Friday, September 5, 2008

Friday, September 5, 2008

Title: Weekend Warrior
Author: Byron Walden
Theme: None. Or, torture the solver.

Sunny Spots:

  • 1a: Locale of a rank with medallions (CAB STAND). Very tricky clue. But nice.

  • 28a: Drunk tank settings (LOCAL JAILS).

  • 59a: Enter tentatively (PENCIL IN). Excellent. I never realized how close this was to PENICILLIN.

  • 13d: Yards of ale, e.g. (TALL ONES). Which goes well with 10d: Knocks back (CHUGS), and less pleasantly with 47d: Foul-tasting (SKUNKY).

  • 14d: Hung cover? (SHE BANGS). Ah yes, the notorious William Hung from "Americal Idol" season three.



  • 37d: Queen, e.g. (GLAM BAND).


Sundries:

  • 9a: Big N' Tasty forerunners (MCDLTS). I've been caught by this one before, I'm pretty sure, as I had vague sense of deja vu while entering my guess of McBLT, which actually made some sense to me. I don't remember this sandwich at all. I was in Montreal in the early 80s, so maybe it didn't reach there.

  • 15a: Inland Sea arm (OSAKA BAY).

  • 16a: Yello song heard in the closing credits of "Ferris Bueller's Day Off" (OH YEAH). You know the song. Hear it here.

  • 17a: In a sauce of tomatoes, mushrooms, shredded meat, truffles, and grated cheese (MILANESE).

  • 18a: Grab someone else's head? (RUSTLE). Cute. Reference to head of cattle.

  • 23a: ___ button (malfunctioning missile destroyer) (EGADS). This is nothing I've ever heard of, but it sort of makes sense. When is this term used? I've read and seen enough thrillers that I would have thought I'd have come across this before.

  • 26a: Disease for which riluzole received FDA approval in 1995 (ALS). Lou Gehrig's disease. Very nasty (the disease, not the clue).

  • 27a: Long, on Lanai (LOA). I've seen this one before.

  • 32a: World headquarters of DHL (BONN).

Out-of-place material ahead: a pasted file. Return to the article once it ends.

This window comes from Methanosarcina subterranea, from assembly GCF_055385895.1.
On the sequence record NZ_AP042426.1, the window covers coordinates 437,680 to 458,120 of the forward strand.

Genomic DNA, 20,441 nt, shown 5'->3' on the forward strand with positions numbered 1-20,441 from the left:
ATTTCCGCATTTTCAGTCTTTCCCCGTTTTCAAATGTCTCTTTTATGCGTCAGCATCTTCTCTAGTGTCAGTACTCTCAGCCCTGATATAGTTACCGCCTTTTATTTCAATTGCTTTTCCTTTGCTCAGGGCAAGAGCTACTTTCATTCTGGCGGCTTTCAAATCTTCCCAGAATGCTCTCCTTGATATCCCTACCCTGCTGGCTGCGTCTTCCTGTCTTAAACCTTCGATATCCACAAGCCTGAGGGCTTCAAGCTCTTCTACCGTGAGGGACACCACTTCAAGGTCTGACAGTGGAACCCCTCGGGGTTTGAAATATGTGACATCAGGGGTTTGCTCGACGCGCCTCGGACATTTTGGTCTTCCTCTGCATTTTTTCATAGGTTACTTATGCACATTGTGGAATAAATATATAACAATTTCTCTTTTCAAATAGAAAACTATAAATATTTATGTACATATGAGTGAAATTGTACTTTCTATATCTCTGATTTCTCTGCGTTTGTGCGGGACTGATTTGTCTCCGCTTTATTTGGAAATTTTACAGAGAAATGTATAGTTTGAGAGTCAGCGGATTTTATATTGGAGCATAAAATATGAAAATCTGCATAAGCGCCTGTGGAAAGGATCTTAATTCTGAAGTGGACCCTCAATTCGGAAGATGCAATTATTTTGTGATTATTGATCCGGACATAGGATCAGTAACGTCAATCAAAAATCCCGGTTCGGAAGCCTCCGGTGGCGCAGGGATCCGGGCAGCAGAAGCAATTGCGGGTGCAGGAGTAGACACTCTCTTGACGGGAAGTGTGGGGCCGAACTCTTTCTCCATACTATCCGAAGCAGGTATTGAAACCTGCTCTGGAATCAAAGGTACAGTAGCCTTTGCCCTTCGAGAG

• 33a: Wheel (TRUNDLE).

  • 34a: Certain blood type, briefly (A-NEG).

  • 35a: Coffin nails (CIGS). You gotta love nicknames that remind you of the fact that you're killing yourself by smoking.

  • 41a: "No prob" (THAT'S OK).


  • 44a: Brad Pitt title role (JESSE JAMES). I like Brad Pitt, but have never seen this film. Anyone out there have an opinion on it?

  • 48a: Personal abbr. (SWM). There are a lot of abbreviations that could go here, so it wasn't that helpful.

  • 50a: Carroll creature (SNARK).

  • 51a: ___ Energy (Red Bull rival) (TAB).

  • 52a: Rival of Nancy and Tonya (OKSANA Baiul).

  • 57a: Gold medalist at the Atlanta Olympics (AGASSI).

  • 62a: Northern region of Vietnam (TONKIN).

  • 63a: Pipe to a waterwheel (PENSTOCK). This word is vaguely familiar. I could have sworn I've seen it in a puzzle, but the Cruciverb database says no, unless it's too recent to have been added yet.

  • 65a: TV host whose first name is spelled by the first and last letters of his surname (TREADWAY). Ty has been in a couple of puzzles of late, so this came readily to mind this time around.

  • 2d: Parmesan alternative (ASIAGO). Went with ROMANO at first, then realized it had to be wrong when I read the clue to 56-across.


  • 3d: Rodin sculpture subject (BALZAC). If you got the BAL and didn't immediately enter BALLET, then you did better than I did.

  • 4d: ___ punk (Mighty Mighty Bosstones genre) (SKA).

  • 8d: Used madder or woad, say (DYED). I knew woad was used as a blue dye. Don't know about madder.

  • 9d: Subject for Scottish philosopher David Hume (MORAL SENSE).

  • 11d: Opposite of eu- (DYS-).

  • 12d: Not even considering (LET ALONE).

  • 21d: Glockenspiel players (MALLETS).


  • 24d: Fairlady, for one (DATSUN). Didn't know this at all. Guessed it after several crossings.